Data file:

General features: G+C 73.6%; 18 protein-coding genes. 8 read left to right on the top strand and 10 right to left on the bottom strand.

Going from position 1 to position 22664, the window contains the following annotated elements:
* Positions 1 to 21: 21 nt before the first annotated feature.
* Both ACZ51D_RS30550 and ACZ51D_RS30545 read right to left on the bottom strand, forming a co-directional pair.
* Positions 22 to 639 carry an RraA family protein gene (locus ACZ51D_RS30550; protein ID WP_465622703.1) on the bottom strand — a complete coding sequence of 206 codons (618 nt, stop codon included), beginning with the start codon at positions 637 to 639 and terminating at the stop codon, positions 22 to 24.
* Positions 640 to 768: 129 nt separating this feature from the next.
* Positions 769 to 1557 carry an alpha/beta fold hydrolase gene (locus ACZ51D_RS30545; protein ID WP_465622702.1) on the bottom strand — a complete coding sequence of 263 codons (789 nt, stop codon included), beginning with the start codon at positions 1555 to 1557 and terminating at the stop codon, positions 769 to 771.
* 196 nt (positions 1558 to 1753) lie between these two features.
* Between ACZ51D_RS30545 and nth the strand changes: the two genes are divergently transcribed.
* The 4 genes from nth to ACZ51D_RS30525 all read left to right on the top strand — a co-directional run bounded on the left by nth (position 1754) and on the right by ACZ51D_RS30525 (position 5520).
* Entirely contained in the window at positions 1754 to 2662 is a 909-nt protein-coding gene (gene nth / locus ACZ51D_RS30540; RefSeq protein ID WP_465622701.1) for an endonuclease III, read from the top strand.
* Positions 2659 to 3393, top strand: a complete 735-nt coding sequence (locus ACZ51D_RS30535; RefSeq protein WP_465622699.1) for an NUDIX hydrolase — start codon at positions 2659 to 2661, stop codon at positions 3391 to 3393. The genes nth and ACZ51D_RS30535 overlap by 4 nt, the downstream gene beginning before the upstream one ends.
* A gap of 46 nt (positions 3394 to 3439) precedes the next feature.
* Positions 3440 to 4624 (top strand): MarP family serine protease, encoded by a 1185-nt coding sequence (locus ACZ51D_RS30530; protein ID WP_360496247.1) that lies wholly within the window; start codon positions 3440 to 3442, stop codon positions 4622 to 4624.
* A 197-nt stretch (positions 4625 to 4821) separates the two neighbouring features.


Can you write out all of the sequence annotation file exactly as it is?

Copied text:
General features: G+C 73.6%; 18 protein-coding genes. 8 read left to right on the top strand and 10 right to left on the bottom strand.

Going from position 1 to position 22664, the window contains the following annotated elements:
* Positions 1 to 21: 21 nt before the first annotated feature.
* Both ACZ51D_RS30550 and ACZ51D_RS30545 read right to left on the bottom strand, forming a co-directional pair.
* Positions 22 to 639 carry an RraA family protein gene (locus ACZ51D_RS30550; protein ID WP_465622703.1) on the bottom strand — a complete coding sequence of 206 codons (618 nt, stop codon included), beginning with the start codon at positions 637 to 639 and terminating at the stop codon, positions 22 to 24.
* Positions 640 to 768: 129 nt separating this feature from the next.
* Positions 769 to 1557 carry an alpha/beta fold hydrolase gene (locus ACZ51D_RS30545; protein ID WP_465622702.1) on the bottom strand — a complete coding sequence of 263 codons (789 nt, stop codon included), beginning with the start codon at positions 1555 to 1557 and terminating at the stop codon, positions 769 to 771.
* 196 nt (positions 1558 to 1753) lie between these two features.
* Between ACZ51D_RS30545 and nth the strand changes: the two genes are divergently transcribed.
* The 4 genes from nth to ACZ51D_RS30525 all read left to right on the top strand — a co-directional run bounded on the left by nth (position 1754) and on the right by ACZ51D_RS30525 (position 5520).
* Entirely contained in the window at positions 1754 to 2662 is a 909-nt protein-coding gene (gene nth / locus ACZ51D_RS30540; RefSeq protein ID WP_465622701.1) for an endonuclease III, read from the top strand.
* Positions 2659 to 3393, top strand: a complete 735-nt coding sequence (locus ACZ51D_RS30535; RefSeq protein WP_465622699.1) for an NUDIX hydrolase — start codon at positions 2659 to 2661, stop codon at positions 3391 to 3393. The genes nth and ACZ51D_RS30535 overlap by 4 nt, the downstream gene beginning before the upstream one ends.
* A gap of 46 nt (positions 3394 to 3439) precedes the next feature.
* Positions 3440 to 4624 (top strand): MarP family serine protease, encoded by a 1185-nt coding sequence (locus ACZ51D_RS30530; protein ID WP_360496247.1) that lies wholly within the window; start codon positions 3440 to 3442, stop codon positions 4622 to 4624.
* A 197-nt stretch (positions 4625 to 4821) separates the two neighbouring features.